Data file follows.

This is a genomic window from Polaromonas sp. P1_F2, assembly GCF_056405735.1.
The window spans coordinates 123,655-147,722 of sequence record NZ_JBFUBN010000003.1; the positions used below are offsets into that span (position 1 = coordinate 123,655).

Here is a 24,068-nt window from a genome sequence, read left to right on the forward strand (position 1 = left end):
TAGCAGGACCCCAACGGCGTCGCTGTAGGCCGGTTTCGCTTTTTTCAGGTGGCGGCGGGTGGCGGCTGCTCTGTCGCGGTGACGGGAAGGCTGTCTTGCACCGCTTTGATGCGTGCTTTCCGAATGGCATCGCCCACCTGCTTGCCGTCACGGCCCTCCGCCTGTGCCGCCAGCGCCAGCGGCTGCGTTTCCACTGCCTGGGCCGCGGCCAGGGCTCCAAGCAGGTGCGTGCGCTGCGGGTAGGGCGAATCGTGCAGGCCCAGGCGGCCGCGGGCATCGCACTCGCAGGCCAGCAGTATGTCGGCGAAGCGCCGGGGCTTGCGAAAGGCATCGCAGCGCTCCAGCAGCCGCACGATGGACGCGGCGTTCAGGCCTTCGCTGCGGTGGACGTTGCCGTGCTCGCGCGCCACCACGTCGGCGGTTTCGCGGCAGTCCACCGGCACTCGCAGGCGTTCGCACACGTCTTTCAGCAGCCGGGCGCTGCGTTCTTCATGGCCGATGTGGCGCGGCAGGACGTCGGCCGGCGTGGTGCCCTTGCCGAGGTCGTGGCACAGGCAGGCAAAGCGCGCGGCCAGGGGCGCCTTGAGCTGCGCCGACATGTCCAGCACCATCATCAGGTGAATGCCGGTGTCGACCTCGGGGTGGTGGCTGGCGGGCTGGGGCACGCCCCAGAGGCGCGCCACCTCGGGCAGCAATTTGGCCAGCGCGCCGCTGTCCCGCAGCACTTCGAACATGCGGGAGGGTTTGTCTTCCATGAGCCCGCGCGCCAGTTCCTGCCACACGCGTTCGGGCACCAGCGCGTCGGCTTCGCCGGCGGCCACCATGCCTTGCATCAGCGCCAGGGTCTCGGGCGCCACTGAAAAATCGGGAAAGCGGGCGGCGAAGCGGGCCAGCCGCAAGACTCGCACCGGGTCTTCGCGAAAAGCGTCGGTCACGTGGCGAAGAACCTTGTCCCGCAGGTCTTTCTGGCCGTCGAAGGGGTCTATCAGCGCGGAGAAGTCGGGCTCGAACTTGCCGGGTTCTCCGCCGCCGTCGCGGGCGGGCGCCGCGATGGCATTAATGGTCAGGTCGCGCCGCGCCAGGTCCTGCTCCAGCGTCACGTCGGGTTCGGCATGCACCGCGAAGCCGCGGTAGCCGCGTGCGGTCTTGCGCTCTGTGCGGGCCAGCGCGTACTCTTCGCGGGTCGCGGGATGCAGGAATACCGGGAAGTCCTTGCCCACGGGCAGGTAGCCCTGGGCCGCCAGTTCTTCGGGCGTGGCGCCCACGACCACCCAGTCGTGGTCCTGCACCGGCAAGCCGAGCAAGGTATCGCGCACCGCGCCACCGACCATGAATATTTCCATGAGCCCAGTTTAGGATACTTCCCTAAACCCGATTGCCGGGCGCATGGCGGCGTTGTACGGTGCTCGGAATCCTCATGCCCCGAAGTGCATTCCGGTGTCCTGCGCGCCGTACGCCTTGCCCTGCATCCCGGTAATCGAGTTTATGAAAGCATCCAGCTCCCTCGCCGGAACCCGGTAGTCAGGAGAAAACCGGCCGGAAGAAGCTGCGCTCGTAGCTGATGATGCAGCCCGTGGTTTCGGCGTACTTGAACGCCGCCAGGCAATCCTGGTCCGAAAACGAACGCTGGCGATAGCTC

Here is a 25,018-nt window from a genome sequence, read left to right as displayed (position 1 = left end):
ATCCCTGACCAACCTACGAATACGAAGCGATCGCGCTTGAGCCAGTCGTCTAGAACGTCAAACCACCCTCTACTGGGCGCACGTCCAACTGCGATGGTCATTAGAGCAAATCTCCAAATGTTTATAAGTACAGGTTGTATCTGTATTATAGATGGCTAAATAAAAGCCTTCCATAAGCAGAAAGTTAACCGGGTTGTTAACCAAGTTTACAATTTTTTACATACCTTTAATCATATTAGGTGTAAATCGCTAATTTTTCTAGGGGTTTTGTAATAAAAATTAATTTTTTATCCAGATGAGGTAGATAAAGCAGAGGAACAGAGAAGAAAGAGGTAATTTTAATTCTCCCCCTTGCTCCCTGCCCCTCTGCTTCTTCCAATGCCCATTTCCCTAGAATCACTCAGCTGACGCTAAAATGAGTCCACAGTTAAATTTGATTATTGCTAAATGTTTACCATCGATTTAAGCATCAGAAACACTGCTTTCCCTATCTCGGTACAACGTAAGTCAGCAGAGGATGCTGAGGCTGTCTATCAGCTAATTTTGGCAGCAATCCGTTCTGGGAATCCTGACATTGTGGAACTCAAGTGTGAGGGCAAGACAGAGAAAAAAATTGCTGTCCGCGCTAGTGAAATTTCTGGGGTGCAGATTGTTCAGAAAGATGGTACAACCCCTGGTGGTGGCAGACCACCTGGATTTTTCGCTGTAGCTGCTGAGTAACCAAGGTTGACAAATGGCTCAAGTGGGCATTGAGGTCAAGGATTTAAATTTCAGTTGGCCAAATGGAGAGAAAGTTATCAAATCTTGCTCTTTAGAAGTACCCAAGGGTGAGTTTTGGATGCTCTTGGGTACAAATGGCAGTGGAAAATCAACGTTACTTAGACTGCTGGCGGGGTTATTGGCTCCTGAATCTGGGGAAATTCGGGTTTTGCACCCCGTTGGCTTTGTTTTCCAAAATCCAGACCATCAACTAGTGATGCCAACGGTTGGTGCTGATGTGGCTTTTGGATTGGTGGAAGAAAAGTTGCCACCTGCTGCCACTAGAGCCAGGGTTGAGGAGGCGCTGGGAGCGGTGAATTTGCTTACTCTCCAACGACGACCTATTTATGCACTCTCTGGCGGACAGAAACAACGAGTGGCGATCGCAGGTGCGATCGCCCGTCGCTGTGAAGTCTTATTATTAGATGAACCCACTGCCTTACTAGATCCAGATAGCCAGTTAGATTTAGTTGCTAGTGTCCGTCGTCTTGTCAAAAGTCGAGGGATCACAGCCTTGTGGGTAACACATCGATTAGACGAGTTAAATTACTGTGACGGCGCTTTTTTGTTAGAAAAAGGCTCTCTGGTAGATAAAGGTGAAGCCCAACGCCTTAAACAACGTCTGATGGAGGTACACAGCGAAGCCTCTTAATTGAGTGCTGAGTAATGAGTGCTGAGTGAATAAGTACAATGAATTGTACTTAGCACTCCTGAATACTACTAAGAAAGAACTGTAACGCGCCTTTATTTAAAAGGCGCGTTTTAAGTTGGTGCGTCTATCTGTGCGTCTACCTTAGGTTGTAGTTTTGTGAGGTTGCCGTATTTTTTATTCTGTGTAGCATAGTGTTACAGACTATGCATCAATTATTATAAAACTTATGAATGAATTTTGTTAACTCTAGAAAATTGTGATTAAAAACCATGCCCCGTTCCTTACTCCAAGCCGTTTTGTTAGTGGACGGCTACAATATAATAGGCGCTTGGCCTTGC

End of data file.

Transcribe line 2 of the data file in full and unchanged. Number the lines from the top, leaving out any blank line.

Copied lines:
The window spans coordinates 123,655-147,722 of sequence record NZ_JBFUBN010000003.1; the positions used below are offsets into that span (position 1 = coordinate 123,655).